In one way of looking at it, HIV may have saved Daniel Montoya's life. At least, that's how Montoya puts it.
(Photo by Todd Franson)
In 1987, Montoya, who had studied finance, was offered a banking position on the 121st floor of the World Trade Center in New York. At nearly the same time, he learned he was HIV-positive. That new reality led Montoya to turn down the $50,000 job in finance and instead accept a nonprofit position at a fifth the salary.
''It's ironic that HIV and AIDS can in some ways save your life, even though at the time you would think it was killing you,'' Montoya says, adding that had he taken the high-paying job he might have been a victim of the 9/11 World Trade Center attack.
Instead, since making the transition from finance to HIV/AIDS advocacy, Montoya has become a prominent figure. The 48-year-old D.C. resident has worked for the public relations firm Hill & Knowlton, and on the President's Advisory Council on HIV/AIDS during the Clinton administration. Most recently Montoya made a difference in the movement working at the American Institutes for Research (AIR).
''I led all of [Centers for Disease Control and Prevention's] public education efforts and helped them launch a campaign called Act Against AIDS,'' he says.
And just three weeks ago, Montoya began working as deputy executive director of the National Minority AIDS Council (NMAC).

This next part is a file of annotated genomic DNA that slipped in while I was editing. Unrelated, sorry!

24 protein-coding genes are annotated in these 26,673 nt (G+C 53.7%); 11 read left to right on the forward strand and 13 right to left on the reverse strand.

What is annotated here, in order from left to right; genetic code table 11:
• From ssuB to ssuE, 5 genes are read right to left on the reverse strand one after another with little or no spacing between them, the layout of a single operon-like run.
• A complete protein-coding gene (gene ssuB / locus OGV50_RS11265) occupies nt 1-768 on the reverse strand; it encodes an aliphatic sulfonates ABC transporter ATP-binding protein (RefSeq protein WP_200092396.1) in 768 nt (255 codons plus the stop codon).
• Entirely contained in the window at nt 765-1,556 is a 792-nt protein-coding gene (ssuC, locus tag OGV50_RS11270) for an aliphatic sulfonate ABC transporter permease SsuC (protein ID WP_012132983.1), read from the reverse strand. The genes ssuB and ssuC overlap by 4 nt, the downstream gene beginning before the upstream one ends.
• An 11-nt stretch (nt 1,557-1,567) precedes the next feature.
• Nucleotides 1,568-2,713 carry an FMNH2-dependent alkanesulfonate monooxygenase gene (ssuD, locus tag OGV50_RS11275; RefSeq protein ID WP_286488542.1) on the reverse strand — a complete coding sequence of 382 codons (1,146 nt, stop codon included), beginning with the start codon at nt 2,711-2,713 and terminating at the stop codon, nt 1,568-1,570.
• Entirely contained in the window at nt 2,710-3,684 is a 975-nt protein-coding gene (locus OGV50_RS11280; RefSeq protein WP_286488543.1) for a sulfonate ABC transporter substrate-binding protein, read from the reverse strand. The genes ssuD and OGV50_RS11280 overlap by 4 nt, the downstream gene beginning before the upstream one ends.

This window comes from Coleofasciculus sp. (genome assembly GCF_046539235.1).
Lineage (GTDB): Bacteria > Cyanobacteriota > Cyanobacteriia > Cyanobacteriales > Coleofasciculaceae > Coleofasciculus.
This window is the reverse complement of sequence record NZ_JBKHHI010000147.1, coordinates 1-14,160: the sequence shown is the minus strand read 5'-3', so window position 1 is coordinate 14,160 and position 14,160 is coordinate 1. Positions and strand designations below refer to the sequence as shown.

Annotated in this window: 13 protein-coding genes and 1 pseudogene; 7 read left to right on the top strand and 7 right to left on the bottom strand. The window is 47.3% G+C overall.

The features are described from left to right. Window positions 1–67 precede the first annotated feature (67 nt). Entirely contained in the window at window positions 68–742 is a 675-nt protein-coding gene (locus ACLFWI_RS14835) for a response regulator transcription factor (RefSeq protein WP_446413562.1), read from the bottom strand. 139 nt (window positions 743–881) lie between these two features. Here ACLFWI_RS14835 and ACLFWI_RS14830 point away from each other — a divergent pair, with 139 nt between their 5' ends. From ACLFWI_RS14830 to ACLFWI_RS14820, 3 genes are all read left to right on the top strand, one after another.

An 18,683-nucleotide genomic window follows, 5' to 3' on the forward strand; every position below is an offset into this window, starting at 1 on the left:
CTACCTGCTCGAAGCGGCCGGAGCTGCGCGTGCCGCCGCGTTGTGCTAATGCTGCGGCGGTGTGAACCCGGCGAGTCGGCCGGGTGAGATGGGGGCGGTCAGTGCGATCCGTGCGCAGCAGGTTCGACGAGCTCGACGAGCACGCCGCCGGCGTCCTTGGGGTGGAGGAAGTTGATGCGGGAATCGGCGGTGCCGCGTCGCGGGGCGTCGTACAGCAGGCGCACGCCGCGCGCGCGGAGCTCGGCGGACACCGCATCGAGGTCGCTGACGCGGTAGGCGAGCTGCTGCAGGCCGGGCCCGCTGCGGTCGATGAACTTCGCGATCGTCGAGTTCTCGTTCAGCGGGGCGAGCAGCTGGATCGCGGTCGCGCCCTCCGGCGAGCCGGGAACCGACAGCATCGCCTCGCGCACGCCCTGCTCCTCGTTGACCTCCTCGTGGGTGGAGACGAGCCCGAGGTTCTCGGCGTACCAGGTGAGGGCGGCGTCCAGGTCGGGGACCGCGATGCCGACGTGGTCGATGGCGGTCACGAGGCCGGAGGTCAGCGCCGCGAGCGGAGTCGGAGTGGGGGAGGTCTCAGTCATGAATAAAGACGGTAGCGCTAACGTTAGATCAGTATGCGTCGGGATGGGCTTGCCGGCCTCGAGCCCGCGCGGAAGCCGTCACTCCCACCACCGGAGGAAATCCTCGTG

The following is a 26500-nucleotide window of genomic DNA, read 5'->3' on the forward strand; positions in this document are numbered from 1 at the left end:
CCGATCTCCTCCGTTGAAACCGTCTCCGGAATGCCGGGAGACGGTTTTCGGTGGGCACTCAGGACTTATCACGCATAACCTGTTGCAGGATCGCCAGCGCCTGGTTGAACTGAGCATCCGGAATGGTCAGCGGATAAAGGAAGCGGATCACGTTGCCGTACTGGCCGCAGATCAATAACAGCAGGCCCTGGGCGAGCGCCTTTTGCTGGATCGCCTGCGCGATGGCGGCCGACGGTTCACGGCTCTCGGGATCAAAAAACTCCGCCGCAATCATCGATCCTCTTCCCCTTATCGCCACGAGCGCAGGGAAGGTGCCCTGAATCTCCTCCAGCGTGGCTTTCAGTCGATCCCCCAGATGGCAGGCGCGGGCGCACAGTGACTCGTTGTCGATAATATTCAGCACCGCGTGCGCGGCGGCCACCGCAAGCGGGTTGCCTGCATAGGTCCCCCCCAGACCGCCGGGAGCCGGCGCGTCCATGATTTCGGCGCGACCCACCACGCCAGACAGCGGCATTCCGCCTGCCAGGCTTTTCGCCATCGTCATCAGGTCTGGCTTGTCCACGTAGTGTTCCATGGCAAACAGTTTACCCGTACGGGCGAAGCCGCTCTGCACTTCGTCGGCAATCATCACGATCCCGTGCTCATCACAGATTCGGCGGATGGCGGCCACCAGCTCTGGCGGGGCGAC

''What I would like to accomplish is, at least in the realities that we find ourselves now with the new Congress, is to really protect as much of the HIV/AIDS funding for many of the HIV/AIDS programs across the board moving forward,'' he says.
In the meantime, NMAC will commemorate National Black HIV/AIDS Awareness Day, Feb. 7, by presenting a month of activities.
Other organizations commemorating National Black HIV/AIDS Awareness Day include Whitman-Walker Clinic, offering a ''community day'' with free HIV testing, counseling, educational workshops, food and entertainment at the Metropolitan Community Church of Washington D.C., 474 Ridge St. NW, from 12 to 6 p.m. on Saturday, Feb. 5. Us Helping Us will hold a song and poetry fundraiser, ''Fire and Desire,'' to mark the day, from 7 to 9 p.m. on Feb. 6, at Busboys and Poets, 2021 14th St. NW. Admission is $10.
While Montoya says there's a lot of work to be done with HIV/AIDS prevention, he commends how far the movement has come in the last 30 years.
''I decided to get back involved because I felt like there was a need,'' he says. ''I felt like the best that I thought I could offer was not just my historical perspective and involvement in the epidemic, but I had purposefully worked to try and get some additional experience and skills in order to be a better advocate and a better organizer, a better person in trying to be able to address some of the challenges.''
To learn more about National Black HIV/AIDS Awareness Day, as well as NMAC programs and services, visit nmac.org or call 2020-483-6622.